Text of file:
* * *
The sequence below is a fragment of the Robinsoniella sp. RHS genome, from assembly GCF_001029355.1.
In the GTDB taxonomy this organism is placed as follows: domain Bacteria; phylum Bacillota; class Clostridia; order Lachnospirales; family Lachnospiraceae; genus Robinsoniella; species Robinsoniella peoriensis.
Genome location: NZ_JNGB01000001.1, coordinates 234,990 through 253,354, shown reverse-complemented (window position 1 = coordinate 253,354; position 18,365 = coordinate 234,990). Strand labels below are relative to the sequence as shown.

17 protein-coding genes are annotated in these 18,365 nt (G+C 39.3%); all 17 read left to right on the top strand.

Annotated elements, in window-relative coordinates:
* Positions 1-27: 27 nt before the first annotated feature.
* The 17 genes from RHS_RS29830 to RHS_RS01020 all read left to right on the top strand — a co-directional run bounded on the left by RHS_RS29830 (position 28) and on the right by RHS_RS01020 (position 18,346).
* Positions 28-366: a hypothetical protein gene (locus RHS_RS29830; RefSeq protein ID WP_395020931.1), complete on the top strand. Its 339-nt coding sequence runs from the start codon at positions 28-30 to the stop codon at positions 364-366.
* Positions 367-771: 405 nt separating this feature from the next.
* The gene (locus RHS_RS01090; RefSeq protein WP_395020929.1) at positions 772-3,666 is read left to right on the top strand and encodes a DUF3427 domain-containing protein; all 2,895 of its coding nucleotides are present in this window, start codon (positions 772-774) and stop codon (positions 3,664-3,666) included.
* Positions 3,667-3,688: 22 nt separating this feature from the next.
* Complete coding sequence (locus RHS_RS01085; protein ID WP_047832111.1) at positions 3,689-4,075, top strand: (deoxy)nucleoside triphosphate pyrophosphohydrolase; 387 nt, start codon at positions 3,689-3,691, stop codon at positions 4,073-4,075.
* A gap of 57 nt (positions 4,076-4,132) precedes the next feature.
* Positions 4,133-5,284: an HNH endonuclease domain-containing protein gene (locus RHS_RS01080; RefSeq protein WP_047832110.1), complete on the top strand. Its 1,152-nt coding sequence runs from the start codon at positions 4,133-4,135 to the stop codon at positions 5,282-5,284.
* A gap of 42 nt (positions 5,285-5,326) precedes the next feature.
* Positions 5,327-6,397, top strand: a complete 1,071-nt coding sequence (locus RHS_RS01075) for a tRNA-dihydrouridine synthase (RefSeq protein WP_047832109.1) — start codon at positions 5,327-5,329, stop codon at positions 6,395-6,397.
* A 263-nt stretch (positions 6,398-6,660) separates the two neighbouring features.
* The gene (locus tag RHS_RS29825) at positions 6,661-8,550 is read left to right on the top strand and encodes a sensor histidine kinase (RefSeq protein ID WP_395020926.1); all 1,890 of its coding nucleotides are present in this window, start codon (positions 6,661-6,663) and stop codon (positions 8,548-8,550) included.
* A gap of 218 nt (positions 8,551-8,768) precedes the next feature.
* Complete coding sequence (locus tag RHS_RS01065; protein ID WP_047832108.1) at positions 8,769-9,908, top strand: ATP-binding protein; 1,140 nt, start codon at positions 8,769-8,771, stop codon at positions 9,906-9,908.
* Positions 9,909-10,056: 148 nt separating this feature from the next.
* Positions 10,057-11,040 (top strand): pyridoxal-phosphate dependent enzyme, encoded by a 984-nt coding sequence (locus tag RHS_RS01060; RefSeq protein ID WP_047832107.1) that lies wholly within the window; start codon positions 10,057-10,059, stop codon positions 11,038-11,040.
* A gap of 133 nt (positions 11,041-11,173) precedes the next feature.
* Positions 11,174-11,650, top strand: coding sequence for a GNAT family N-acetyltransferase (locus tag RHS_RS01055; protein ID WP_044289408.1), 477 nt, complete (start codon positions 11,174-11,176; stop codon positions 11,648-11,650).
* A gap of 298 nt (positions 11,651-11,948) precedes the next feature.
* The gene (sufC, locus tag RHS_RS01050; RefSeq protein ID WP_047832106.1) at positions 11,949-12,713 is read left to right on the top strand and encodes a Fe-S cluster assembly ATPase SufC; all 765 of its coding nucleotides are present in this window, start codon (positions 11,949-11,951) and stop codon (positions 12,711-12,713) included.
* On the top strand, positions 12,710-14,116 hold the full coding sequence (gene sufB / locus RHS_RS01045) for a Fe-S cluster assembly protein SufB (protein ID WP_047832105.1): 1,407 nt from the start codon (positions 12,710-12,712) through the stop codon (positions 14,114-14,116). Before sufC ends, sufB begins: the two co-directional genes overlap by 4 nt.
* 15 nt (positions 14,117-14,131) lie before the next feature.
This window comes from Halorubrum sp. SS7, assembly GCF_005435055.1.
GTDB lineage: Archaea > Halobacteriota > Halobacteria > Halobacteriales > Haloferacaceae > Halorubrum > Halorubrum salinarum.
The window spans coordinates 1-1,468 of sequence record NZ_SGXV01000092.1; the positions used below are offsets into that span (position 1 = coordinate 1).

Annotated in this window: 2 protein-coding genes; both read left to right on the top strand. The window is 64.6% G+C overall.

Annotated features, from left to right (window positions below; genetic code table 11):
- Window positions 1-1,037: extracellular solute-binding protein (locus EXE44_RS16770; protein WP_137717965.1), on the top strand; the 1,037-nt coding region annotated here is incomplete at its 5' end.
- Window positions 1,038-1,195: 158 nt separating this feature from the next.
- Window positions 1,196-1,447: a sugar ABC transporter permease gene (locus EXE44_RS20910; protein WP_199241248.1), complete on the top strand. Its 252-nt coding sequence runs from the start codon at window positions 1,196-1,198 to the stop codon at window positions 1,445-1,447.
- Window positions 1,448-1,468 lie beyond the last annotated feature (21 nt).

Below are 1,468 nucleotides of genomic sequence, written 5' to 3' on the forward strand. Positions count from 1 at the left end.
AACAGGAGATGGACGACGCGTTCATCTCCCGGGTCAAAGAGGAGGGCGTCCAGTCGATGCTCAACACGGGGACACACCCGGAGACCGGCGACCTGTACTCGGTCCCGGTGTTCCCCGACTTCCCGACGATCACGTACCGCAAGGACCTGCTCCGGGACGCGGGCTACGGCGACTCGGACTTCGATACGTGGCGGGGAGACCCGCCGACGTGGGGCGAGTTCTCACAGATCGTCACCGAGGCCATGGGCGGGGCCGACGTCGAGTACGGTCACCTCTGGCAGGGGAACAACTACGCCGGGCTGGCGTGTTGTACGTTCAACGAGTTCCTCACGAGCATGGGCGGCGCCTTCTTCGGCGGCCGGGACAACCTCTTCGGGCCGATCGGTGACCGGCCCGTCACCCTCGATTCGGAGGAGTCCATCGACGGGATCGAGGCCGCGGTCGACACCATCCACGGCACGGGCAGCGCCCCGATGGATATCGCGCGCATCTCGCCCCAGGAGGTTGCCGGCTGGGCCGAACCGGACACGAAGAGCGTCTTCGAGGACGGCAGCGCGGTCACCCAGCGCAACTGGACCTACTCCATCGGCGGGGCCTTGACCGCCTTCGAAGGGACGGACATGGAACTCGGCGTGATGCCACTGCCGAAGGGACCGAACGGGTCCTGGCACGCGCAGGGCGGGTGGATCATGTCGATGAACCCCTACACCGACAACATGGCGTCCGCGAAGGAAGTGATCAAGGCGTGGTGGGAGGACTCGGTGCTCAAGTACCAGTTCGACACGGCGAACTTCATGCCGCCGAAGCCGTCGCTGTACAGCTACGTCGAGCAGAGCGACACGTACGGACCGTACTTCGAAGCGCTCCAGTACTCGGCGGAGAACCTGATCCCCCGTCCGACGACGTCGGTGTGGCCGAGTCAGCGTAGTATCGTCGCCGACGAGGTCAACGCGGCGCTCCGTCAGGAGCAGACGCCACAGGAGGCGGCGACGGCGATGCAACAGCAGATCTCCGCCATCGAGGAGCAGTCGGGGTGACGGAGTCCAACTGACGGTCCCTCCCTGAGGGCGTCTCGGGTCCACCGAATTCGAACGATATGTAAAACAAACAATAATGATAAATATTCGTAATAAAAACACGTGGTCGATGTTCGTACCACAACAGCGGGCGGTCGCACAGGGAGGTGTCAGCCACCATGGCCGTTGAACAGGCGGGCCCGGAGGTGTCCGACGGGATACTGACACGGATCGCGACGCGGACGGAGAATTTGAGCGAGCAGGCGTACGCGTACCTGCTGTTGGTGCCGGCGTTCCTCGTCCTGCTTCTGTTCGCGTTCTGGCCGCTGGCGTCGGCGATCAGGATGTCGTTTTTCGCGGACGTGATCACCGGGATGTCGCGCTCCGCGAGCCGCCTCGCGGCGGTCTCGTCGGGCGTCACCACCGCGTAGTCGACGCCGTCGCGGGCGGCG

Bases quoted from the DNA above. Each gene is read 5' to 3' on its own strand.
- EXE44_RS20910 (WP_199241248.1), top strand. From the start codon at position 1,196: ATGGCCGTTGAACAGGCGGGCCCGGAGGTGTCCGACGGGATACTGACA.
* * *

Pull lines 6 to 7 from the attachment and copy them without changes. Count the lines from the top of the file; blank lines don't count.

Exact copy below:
* Positions 1-27: 27 nt before the first annotated feature.
* The 17 genes from RHS_RS29830 to RHS_RS01020 all read left to right on the top strand — a co-directional run bounded on the left by RHS_RS29830 (position 28) and on the right by RHS_RS01020 (position 18,346).